Mac Mini Maxed out Vs Mac pro 5,1 Maxed out

Discussion in 'Buying Tips and Advice' started by Tundraboy44, Jul 25, 2019.

  1. Tundraboy44 macrumors newbie

    Jul 25, 2019
    Hey guys!

    So, recently i've been buying and selling a ton of macs because I just can't decide what's best for me. Here is the situation.

    My daily driver has been a 2013 Maxed out 15' Mbp with a 750m. Until recently, i've just been "docking" it at home with my main monitor. I didn't like the fact that just idling, watching youtube and such, it would run pretty hot, and probably was damaging the long term life of it.

    SO I went to offerup and got a smoking deal on a 2017 4k iMac 21.5', and opened it to put an i7 7770, 32gb ram, and a 512gb evo in it. It has the dedicated 555 in it, but really it's not a graphics heavy machine. Here is where I need help.

    I do video editing, Rendering, Gaming, and a ton of multitasking chrome / heavy window usage. The only thing that is slowing me down about the iMac is the graphics. Should i...

    A.) Sell the iMac and get a new Mac mini 6core i7, 32gb of ram, SSD with an eGPU Radeon 680 for Mojave support.

    B.) Sell the iMac and get a 2010-2012 Mac pro and throw 2 6 core Xeon's in it (Highest that can fit), 32-64gb of ram, SSD and a Radeon 680 For mojave support,

    C.) Keep the iMac and buy an eGPU.... Because it has USB C.

    Budget is a thing here, I got a really good deal on the iMac and it was under $1k after everything. I like the idea of having my own monitors, and desk setup without working with the iMac, but for budget sake.... will the addition of an eGPU do the same as the other two options? Even though you loose some performance with it being external? What would you guys do? I really appreciate the responses, and a ton of googling has really become inconclusive.

    Open for ideas if someone has a better one.
  2. ChrisA macrumors G4

    Jan 5, 2006
    Redondo Beach, California
    How much time (in hours) per week do you spend doing what with your Mac?

    Here is the thing to avoid. Say you spend 30 minutes editing video and a new $3 Mac will let you do this same job is 24 minutes. It is worth it to spend $3K to save 6 minutes a week? Likely not. But if you are sung FCPX for most of the day every day and you are waiting for transcoding and such then $3K might be worth it.

    The big problem is figuring out where the performance bottleneck is. It is the CPU, RAM, the GPU or storage? If the problem is storage speed then spending $$$ on an eGPU will do nothing. SO what you need to do is keep notes on how long to do various things and also look at Apple "Activity Monitor" app. Note the memory use, CPU use and so on and how the system is performing for that task. Don't spend money on non-bottlenecks. The more data you collect the more informed your decision will be.
  3. Tundraboy44 thread starter macrumors newbie

    Jul 25, 2019
    Definitely will take this advice and start logging what I do. Thanks for that tip!

    I'm on it from sun up to sun down. But just don't have $3,500 burning a hole in my pocket.
  4. QCassidy352 macrumors G4


    Mar 20, 2003
    Bay Area
    Option (c): keep the iMac and get an eGPU.

    As you said yourself, "The only thing that is slowing me down about the iMac is the graphics." Ok, so add the external graphics, and you'll have everything you need.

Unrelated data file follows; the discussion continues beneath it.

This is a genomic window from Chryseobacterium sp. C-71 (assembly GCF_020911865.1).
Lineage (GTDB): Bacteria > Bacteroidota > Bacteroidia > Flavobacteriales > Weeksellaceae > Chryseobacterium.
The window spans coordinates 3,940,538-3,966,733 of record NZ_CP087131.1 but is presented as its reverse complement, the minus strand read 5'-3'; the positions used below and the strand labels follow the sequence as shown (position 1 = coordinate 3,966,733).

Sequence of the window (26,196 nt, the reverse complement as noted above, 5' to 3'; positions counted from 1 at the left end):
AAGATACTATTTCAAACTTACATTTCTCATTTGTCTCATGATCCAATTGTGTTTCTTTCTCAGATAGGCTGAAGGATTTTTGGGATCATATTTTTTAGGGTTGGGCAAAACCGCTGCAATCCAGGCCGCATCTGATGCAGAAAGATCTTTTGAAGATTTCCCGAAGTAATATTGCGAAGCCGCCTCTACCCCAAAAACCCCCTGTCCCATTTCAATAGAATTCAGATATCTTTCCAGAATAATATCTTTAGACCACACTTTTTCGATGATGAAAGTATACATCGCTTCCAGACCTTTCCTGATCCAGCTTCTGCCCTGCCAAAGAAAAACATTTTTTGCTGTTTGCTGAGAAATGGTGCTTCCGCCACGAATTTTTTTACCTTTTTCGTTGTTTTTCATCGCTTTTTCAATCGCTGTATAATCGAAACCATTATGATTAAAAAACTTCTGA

I'm not sure what the point would be of getting rid of the whole iMac when it's only deficient in one area, and you can fix that with a single external component.
  5. Tundraboy44 thread starter macrumors newbie

    Jul 25, 2019
    You make a VERY good point here. I guess I was just curious if there is much benefit with getting the older Mac pro and maxing it out. If I should invest in that, or invest $600 more into an eGPU.
  6. nicho macrumors 68030

    Feb 15, 2008
    Best option seems to me like getting the eGPU and sticking with the imac, your performance gains for $$$ will be low between the self-maxed imac 4k and the mac mini (+ the cost of a good 4k monitor...)

    The mac mini option required the eGPU anyway so you can always change your mind if there's an 8 core or 64GB ram refresh in the future. modularity can be good.

    go for option C and get a thunderbolt 3 eGPU.
  7. G4DPII macrumors regular


    Jun 8, 2015
    Do remember that Apple stiffled eGPU's to TB3 in Mojave.

    So it's not just a case of simply plugging it in anymore. There are work around out there if you do quick search.
  8. nicho macrumors 68030

    Feb 15, 2008
  9. smetvid macrumors 6502

    Nov 1, 2009
    I personally would skip the old 2010 MP tower. While the raw benchmark speeds may show the 12 core doing worse against the 6 core Mac mini you have to keep in mind CPUs go through generational changes to add hardware instructions to help with the processing of certain types of media. Xeon CPUs are already a generation behind the desktop CPUs back in 2010 making them very old by today's standards. Thats partially why the 6 core Mac mini even in raw benchmarks is faster. It also supports modern video formats like h.264 and h.265 much better. Then there is the t2 chip in the Mini that also helps out a lot with h.265 material.

    The other point is the expansion potential. Yes the MP can add in cards and internal storage but the Mini has four TB3 ports using two different TB3 controllers. This gives you plenty of bandwidth for eGPUs, storage and any adapters you may need to use. A eGPU may run slightly slower vs sticking it into a PCI Express x16 slot in the MP but we are talking a 10% difference really.

    Finally we buy Macs for MacOS and you want to invest in a Mac you know will receive future MacOS updates. The 2018 Mini will receive updates for a lot longer than a 2010 MP will.

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8 July 25, 2019